Read more about the UPM BioVerno bus tests: http://www.upmbiofuels.com/whats-new/events/upm-bioverno-bus-tests/Pages/Default.aspx


In the tests carried out at VTT, the tailpipe emissions of UPM BioVerno were compared with the emissions of other paraffinic fuels on the market and with the emissions produced when using regular fossil diesel.

Compared to regular diesel, all the paraffinic fuels, including UPM BioVerno, clearly reduced the amount of nitrogen oxides (NOx) and particle mass (PM), which are the worst pollutants in exhaust gases. The reductions in NOx and PM emissions (g/km) achieved using UPM BioVerno were at the same level as the reductions achieved using other paraffinic fuels.

​Advanced fuels effect on emissions – bus test results

 

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​Heavy-duty vehicle tests: UPM BioVerno in off-road engines

​UPM BioVerno has also been tested in heavy-duty engines at the University of Vaasa, Finland.

The engine experiments with modern Finnish off-road engines showed that the more UPM BioVerno there was in the fuel blend, the lower were the CO and HC emissions of the engine. For all studied fuels and fuel blends, the smoke readings were very low.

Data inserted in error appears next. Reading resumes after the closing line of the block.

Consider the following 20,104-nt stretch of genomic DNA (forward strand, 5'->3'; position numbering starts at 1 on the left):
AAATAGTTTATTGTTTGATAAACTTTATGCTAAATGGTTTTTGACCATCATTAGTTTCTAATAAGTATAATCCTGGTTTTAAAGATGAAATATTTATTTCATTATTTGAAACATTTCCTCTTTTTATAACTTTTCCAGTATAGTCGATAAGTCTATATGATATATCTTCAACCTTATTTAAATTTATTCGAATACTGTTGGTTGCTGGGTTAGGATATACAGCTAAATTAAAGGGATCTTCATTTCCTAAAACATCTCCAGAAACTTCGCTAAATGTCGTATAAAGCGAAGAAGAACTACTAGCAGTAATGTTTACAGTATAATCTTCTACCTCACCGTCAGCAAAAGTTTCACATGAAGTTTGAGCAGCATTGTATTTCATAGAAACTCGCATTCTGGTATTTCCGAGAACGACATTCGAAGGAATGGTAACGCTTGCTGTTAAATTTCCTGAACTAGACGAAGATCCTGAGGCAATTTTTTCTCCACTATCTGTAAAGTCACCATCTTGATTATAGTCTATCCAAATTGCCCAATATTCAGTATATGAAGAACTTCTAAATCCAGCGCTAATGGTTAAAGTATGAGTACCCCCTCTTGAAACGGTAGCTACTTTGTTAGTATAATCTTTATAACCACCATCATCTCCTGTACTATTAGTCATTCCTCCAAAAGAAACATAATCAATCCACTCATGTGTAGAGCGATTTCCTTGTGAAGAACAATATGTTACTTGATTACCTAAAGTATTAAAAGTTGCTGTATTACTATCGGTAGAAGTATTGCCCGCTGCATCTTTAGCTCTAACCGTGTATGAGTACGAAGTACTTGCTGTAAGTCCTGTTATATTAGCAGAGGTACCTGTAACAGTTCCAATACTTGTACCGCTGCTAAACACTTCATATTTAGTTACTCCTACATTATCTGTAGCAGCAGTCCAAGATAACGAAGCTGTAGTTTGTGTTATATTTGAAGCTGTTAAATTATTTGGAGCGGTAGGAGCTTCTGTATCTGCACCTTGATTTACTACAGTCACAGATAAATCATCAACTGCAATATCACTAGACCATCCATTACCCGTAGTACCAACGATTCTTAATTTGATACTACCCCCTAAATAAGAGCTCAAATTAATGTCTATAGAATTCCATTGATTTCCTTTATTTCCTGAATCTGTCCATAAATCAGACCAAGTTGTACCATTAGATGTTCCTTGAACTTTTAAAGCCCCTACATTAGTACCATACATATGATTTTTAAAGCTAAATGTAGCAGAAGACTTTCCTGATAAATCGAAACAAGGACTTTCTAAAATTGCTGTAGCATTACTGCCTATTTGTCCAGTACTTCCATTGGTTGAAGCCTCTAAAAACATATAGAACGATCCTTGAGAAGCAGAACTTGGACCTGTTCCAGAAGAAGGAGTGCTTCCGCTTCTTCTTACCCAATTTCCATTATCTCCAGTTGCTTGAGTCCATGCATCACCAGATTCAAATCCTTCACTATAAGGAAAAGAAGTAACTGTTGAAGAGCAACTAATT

Master's degree student Nelli Vanhala (on the left) and Laboratory Engineer Olav Nilsson are studying UPM BioVerno diesel at the University of Vaasa Faculty of Technology.

"The lowest CO and HC emissions were recorded when running the engines with 100% BioVerno. Neat UPM BioVerno also resulted in the lowest particulate matter emissions at idle."

Seppo Niemi, Professor of Energy Technology from the University of Vaasa Faculty of Technology
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​UPM BioVerno is a stable fuel that functions well in passenger car fuel systems

​The chemical structure of wood-based, renewable UPM BioVerno diesel is similar to the chemical structure of regular diesel as it is a pure hydrocarbon. Its performance in passenger car engines is at the same level as that of the best commercial diesels, and it has good storage stability properties.

VTT carried out long-term tests to examine the stability of UPM BioVerno and to evaluate the effects the fuel would have on passenger car engines and fuel systems. Various plastic, rubber and metal parts typically found in diesel-powered passenger car fuel systems were exposed to UPM BioVerno for 12 months. Other fuels were also tested simultaneously.
The stability of UPM BioVerno was good in the 12-month storage stability test that was implemented at room temperature and without adding any preservatives to the fuel. The colour of the fuel remained clear, and screening tests did not reveal any bacteria, moulds or yeasts in the fuel.

No significant changes were identified in the materials of the engines or fuel systems. Additionally, UPM BioVerno did not cause any corrosion of metal parts. Corrosion could not be identified even when the metal parts exposed to the fuel were examined using a scanning electron microscope.